London-based artist Julie Cockburn revises old throw-away photographs and paintings with embroidery thread, shears, and other sundry items to create new contemporary curiosities. Each delicately considered piece contemplates craft culture in relation to the industrial age or mass production, and the identities that roam invisibly from one transmission to the next.
Of her work, Flowers Gallery suggests, “Julie introduces ideas to found objects that generate dialogue about modernity and art history, gender and identity, nature and urbanity and the relationship between process and idea.”
Sarah Sze’s installations incorporate everyday items from toothpicks to light bulbs, and “Triple Point,” her most recent endeavor at the Venice Biennale, is no different. Ladders, paper scraps, aluminum rods, sleeping bags, and other finely scavenged items collect and assemble to create a whole new type of machinery: a thinking one that has to do with re-assessing value and investigating the romanticism of objects at play with one another in this never-ending Milky Way of constructs.
According to The New York Times, Sze “wanted the installation to bleed out into the environment.’’ This is relevant to not only the pavilion itself, where the bulk of her work sprawls from room to room and outward onto the exterior landscaping, but also the neighboring community.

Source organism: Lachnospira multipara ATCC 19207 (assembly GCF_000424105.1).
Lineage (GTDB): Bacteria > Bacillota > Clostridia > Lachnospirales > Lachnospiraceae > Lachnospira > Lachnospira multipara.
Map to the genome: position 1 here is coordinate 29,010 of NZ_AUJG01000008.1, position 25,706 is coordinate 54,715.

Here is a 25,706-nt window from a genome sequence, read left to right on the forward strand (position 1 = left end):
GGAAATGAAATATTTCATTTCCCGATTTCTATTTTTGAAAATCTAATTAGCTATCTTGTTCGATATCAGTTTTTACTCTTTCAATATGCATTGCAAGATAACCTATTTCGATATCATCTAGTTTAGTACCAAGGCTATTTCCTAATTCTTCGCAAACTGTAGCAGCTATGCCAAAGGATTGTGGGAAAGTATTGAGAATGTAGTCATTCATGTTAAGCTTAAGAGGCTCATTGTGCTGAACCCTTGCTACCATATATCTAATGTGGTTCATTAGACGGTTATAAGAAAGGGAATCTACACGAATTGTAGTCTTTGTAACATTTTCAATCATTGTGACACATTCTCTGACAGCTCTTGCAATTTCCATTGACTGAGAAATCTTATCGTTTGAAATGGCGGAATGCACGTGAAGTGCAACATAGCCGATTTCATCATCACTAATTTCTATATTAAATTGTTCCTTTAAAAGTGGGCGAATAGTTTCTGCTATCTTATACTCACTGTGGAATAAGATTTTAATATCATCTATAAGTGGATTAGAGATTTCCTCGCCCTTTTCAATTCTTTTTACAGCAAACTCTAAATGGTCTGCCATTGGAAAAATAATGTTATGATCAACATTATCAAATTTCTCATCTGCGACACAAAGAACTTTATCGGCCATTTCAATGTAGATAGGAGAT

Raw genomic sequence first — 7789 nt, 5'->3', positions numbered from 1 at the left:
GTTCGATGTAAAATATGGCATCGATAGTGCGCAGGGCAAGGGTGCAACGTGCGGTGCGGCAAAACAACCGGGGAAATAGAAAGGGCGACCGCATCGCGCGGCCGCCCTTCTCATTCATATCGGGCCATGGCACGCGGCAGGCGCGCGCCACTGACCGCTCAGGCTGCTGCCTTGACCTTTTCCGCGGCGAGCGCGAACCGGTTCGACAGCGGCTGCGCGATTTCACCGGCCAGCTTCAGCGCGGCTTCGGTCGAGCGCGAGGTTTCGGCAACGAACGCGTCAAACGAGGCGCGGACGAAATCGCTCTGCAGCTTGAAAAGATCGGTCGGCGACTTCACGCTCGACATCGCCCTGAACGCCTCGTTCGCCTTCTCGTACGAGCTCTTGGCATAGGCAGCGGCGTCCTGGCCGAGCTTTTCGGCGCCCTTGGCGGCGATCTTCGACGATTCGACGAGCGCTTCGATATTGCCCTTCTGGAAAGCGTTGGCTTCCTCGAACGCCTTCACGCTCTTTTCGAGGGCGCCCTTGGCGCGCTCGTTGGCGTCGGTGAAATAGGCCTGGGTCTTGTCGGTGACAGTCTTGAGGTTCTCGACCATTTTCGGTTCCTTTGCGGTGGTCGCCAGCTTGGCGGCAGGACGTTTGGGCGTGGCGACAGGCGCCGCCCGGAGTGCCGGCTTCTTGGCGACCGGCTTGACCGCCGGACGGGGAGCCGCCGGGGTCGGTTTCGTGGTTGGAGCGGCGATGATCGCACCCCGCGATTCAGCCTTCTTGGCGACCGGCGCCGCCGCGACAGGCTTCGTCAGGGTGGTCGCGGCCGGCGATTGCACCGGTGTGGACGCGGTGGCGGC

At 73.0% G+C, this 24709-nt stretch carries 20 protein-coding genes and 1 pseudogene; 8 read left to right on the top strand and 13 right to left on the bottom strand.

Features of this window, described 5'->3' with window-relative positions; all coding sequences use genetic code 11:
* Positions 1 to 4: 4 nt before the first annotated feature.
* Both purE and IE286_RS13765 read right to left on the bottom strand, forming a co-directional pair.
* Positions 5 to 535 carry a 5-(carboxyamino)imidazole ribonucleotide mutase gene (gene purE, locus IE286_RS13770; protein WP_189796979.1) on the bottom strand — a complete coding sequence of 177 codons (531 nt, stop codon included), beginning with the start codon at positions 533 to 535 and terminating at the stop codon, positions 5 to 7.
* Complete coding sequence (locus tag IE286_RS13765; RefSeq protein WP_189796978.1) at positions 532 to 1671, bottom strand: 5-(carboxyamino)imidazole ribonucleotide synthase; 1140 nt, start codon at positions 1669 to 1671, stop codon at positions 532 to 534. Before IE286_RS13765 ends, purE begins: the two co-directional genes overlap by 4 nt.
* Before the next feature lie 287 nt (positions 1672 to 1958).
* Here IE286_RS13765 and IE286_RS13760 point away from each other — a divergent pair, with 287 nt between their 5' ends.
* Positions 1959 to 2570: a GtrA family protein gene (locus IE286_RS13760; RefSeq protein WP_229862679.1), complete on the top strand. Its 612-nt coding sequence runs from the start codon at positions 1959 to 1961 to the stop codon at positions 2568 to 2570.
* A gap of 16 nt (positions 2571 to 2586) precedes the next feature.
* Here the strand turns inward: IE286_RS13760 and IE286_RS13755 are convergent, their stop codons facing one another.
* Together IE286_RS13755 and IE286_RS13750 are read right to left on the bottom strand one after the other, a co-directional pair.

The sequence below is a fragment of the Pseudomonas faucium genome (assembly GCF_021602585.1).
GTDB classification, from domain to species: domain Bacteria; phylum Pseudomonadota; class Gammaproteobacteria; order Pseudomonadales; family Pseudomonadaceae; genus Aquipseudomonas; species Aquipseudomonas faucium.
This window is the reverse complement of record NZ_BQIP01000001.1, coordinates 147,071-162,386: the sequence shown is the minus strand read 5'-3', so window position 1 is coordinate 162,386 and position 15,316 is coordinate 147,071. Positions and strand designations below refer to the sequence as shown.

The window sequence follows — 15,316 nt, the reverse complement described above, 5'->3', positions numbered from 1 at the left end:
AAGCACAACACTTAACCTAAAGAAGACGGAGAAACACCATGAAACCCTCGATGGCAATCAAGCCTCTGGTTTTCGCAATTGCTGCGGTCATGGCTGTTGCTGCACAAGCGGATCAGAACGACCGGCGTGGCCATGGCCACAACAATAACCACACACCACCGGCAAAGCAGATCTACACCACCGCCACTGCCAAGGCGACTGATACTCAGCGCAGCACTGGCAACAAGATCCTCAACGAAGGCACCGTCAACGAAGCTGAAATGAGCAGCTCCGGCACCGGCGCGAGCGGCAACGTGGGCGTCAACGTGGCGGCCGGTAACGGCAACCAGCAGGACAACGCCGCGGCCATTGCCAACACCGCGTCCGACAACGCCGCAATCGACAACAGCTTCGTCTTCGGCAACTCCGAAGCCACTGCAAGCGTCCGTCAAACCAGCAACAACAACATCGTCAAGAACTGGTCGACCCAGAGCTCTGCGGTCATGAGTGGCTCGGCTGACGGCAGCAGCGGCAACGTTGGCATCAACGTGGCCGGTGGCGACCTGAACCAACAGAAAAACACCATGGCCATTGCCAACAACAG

Blazing a cryptic trail, before the opening, Sze deposited a series of fake rocks (aluminum structures wrapped in photographs of rocks) sporadically in unexpected places, sometimes, with local businesses, who now house them in unconventional spaces, often along with their own imaginative origin stories. The intention is to lead patrons into the exhibit slowly, almost subconsciously, as though foraging their own trail into the surprising wilderness of Sze’s art.
More images of the installation and a video after the jump.
“Global Street Food” is a show which is currently running at the Vitra Design Museum in Germany. The exhibition is made up of actual structures used by street food vendors around the world. It was curated by German art director Mike Meiré, who writes that it “is dedicated to the fascination with improvised kitchens in public places; urban fast food stations navigating the contrast between pragmatic dilettantism and complexity in the smallest of spaces.”